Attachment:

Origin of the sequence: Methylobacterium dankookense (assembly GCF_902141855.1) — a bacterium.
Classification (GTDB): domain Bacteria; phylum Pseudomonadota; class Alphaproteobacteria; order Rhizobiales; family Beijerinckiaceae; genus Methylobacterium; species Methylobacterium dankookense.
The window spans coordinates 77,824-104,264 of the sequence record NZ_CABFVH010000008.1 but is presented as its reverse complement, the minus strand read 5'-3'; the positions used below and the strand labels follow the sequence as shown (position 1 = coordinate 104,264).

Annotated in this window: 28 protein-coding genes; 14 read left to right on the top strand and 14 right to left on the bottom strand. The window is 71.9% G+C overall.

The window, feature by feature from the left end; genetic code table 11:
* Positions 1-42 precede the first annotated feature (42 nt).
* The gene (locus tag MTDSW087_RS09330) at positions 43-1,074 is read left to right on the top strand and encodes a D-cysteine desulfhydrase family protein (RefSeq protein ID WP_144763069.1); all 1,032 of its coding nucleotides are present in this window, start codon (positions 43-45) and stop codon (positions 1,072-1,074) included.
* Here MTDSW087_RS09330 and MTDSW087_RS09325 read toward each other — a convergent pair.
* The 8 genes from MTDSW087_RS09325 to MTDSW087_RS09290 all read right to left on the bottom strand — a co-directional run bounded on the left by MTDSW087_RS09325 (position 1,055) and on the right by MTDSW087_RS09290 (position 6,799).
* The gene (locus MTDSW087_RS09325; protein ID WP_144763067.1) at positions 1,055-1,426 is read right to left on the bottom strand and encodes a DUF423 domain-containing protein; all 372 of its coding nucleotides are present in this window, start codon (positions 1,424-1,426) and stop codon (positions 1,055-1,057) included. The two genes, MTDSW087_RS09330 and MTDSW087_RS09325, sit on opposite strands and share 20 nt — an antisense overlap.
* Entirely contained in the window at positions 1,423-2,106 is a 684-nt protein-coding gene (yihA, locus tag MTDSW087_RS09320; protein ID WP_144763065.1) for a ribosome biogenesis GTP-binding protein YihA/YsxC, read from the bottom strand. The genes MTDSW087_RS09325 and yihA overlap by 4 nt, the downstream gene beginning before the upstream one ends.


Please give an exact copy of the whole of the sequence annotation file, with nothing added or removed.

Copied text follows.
Origin of the sequence: Methylobacterium dankookense (assembly GCF_902141855.1) — a bacterium.
Classification (GTDB): domain Bacteria; phylum Pseudomonadota; class Alphaproteobacteria; order Rhizobiales; family Beijerinckiaceae; genus Methylobacterium; species Methylobacterium dankookense.
The window spans coordinates 77,824-104,264 of the sequence record NZ_CABFVH010000008.1 but is presented as its reverse complement, the minus strand read 5'-3'; the positions used below and the strand labels follow the sequence as shown (position 1 = coordinate 104,264).

Annotated in this window: 28 protein-coding genes; 14 read left to right on the top strand and 14 right to left on the bottom strand. The window is 71.9% G+C overall.

The window, feature by feature from the left end; genetic code table 11:
* Positions 1-42 precede the first annotated feature (42 nt).
* The gene (locus tag MTDSW087_RS09330) at positions 43-1,074 is read left to right on the top strand and encodes a D-cysteine desulfhydrase family protein (RefSeq protein ID WP_144763069.1); all 1,032 of its coding nucleotides are present in this window, start codon (positions 43-45) and stop codon (positions 1,072-1,074) included.
* Here MTDSW087_RS09330 and MTDSW087_RS09325 read toward each other — a convergent pair.
* The 8 genes from MTDSW087_RS09325 to MTDSW087_RS09290 all read right to left on the bottom strand — a co-directional run bounded on the left by MTDSW087_RS09325 (position 1,055) and on the right by MTDSW087_RS09290 (position 6,799).
* The gene (locus MTDSW087_RS09325; protein ID WP_144763067.1) at positions 1,055-1,426 is read right to left on the bottom strand and encodes a DUF423 domain-containing protein; all 372 of its coding nucleotides are present in this window, start codon (positions 1,424-1,426) and stop codon (positions 1,055-1,057) included. The two genes, MTDSW087_RS09330 and MTDSW087_RS09325, sit on opposite strands and share 20 nt — an antisense overlap.
* Entirely contained in the window at positions 1,423-2,106 is a 684-nt protein-coding gene (yihA, locus tag MTDSW087_RS09320; protein ID WP_144763065.1) for a ribosome biogenesis GTP-binding protein YihA/YsxC, read from the bottom strand. The genes MTDSW087_RS09325 and yihA overlap by 4 nt, the downstream gene beginning before the upstream one ends.